27 November 2015

why no, I did not need another travel palette . . .

But I put a new one together anyway! This is a flat metal Auqufine box from Daler Rowney with the plastic insert removed. I attached two business card magnets inside so it will hold the metal "jumbo" pans from Expeditionary Art, leaving just enough room for a squirrel travel brush and shortened Cotman rigger brush.

True to form, as soon as I painted the color chart, I thought of making a change: ultramarine blue and indanthrone blue make similar mixes so I might exchange it for a raw umber. Or two smaller pans of raw umber and buff titanium.

And here is my most recent sketch bag and travel kit: 

The light-weight tie-die bag with Celtic knot has a very wide shoulder strap -- I have narrow shoulders and this stays in place comfortably. It is also long enough to cross my body if I wish; it's actually a shopping bag. Much lighter than most of my smaller bags and holds any size sketchbook. Even room for a sweater or my favorite plaid wrap for cooler days.

I found the pocket protector on Amazon to hold pencil and pens. The zip bag holds paper towels, palette, waterbrushes, eraser, and a smaller plastic proxy-brush container that holds three half-pans: two watercolors matching my shades of ink plus a white gouache.

In case the text is hard to read in the photo, the upper left are two quotes from Sherlock Holmes:

"To the man who loves art for its own sake," remarked Sherlock Holmes, tossing aside the advertisement sheet of The Daily Telegraph, "it is frequently in its least important and lowliest manifestations that the keenest pleasure is to be derived . . ."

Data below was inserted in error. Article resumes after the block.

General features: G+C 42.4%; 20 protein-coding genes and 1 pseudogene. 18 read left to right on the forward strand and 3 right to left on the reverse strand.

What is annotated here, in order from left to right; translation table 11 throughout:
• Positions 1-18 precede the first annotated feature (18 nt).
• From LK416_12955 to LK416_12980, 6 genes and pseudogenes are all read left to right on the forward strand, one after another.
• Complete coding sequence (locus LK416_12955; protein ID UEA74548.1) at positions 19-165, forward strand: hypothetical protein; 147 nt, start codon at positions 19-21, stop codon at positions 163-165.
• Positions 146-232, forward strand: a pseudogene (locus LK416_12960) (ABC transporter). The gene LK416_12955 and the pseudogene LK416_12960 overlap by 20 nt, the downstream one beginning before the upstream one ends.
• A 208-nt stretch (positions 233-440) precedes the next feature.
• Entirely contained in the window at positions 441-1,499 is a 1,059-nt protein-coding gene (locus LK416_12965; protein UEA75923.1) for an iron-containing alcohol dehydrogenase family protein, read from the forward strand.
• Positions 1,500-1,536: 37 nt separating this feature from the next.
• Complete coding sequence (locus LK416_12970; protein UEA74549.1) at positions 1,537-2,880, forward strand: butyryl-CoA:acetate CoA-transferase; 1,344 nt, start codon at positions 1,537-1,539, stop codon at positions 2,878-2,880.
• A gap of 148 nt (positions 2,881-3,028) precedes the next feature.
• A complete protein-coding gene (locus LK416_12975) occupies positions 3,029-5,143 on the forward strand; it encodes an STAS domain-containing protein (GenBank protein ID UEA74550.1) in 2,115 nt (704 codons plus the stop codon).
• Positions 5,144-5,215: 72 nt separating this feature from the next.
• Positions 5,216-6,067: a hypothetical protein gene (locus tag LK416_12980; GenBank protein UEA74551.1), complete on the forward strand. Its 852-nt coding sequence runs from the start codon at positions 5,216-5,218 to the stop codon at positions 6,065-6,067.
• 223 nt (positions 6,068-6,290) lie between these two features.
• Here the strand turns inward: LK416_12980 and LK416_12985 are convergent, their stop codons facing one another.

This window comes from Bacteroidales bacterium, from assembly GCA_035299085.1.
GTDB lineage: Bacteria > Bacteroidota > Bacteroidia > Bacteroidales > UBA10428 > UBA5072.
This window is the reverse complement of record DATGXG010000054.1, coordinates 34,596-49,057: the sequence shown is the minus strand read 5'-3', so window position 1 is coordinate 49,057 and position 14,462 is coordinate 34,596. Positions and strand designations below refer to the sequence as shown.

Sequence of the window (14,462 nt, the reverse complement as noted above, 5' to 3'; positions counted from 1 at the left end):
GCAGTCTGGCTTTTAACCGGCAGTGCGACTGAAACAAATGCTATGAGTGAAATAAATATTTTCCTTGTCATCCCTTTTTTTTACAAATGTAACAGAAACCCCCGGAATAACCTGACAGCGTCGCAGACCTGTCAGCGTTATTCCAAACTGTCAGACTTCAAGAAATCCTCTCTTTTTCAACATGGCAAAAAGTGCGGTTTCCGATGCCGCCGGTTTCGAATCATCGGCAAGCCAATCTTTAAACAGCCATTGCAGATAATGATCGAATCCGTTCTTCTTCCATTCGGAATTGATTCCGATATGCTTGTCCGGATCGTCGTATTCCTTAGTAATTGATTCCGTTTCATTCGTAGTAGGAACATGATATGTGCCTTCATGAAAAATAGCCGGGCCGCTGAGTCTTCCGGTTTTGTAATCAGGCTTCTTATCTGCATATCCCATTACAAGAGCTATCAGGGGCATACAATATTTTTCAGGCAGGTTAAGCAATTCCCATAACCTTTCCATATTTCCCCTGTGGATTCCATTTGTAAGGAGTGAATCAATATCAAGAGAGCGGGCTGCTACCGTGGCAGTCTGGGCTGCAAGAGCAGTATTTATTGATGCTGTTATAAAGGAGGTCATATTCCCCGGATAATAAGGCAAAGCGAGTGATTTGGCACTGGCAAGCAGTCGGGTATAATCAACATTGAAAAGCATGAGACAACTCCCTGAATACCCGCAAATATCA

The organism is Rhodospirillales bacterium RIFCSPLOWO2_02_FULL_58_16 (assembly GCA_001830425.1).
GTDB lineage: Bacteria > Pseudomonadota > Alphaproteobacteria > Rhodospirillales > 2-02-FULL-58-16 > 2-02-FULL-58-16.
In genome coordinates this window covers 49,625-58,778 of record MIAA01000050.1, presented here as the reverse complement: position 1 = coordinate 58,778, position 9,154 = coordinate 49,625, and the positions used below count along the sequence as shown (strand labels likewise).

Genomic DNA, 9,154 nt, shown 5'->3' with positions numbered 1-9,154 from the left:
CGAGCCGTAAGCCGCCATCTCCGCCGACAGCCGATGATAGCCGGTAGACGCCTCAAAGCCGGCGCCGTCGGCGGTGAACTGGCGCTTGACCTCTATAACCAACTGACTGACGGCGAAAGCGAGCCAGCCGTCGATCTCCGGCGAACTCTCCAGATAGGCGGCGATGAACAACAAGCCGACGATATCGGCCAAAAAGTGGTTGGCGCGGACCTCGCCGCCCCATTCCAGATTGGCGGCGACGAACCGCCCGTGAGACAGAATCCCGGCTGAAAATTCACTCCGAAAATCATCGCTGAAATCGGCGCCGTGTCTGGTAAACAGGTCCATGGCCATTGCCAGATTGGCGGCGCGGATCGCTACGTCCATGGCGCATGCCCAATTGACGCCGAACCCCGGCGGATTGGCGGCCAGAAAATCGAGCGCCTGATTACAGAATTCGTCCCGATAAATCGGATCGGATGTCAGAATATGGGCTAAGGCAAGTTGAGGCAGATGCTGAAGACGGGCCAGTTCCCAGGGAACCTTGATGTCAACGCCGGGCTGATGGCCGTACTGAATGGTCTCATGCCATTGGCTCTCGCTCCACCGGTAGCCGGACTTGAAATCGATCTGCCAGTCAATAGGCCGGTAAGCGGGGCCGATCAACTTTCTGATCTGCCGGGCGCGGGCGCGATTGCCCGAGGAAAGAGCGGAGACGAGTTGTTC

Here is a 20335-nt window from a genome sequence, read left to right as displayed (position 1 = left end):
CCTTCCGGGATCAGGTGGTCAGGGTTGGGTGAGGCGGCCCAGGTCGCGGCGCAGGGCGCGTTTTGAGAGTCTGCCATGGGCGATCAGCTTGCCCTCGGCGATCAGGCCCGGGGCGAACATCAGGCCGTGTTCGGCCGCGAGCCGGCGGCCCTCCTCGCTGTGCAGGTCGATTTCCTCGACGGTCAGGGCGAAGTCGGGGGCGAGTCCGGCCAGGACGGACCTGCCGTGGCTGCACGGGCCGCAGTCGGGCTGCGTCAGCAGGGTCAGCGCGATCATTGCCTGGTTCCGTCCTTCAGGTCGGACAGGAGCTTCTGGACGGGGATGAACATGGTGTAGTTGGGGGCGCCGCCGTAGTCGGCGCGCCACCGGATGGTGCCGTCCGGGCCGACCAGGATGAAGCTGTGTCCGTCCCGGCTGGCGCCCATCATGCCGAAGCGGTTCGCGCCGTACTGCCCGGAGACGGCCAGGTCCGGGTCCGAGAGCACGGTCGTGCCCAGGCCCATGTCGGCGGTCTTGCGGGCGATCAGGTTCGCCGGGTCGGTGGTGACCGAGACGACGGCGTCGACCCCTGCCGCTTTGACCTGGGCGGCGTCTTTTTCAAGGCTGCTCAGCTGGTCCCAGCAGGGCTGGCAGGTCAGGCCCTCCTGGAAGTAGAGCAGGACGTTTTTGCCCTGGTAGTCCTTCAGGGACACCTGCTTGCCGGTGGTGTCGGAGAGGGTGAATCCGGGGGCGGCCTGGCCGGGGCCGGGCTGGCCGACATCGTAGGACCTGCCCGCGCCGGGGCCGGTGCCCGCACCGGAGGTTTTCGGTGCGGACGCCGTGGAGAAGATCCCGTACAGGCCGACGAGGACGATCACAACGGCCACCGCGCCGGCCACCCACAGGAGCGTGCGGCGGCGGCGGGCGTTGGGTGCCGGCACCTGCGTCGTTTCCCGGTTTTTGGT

(from 'The Copper Beeches')

"Art in the blood is liable to take the strangest forms."
(from 'The Greek Interpreter')


  1. Which will you keep, ultramarine or indanthrone?

  2. I will keep ultramarine --- I use indanthrone more like indigo (with the perylene maroon and quin. gold) but I can mix a similar color by adding a bit of brown to ultramarine.

  3. Oh, love the quotes, thank you! And yes, that would have been my decision as well. I don't care for indanthrone, it doesn't seem as versatile.


  4. I love the subtle blues you get from indanthrone but versatility wins out in this case.

    A very watery tint of raw umber is close to the same as buff titanium so I chose the raw umber -- the one from Daniel Smith is great in mixes and gives me another brown besides the burnt sienna.


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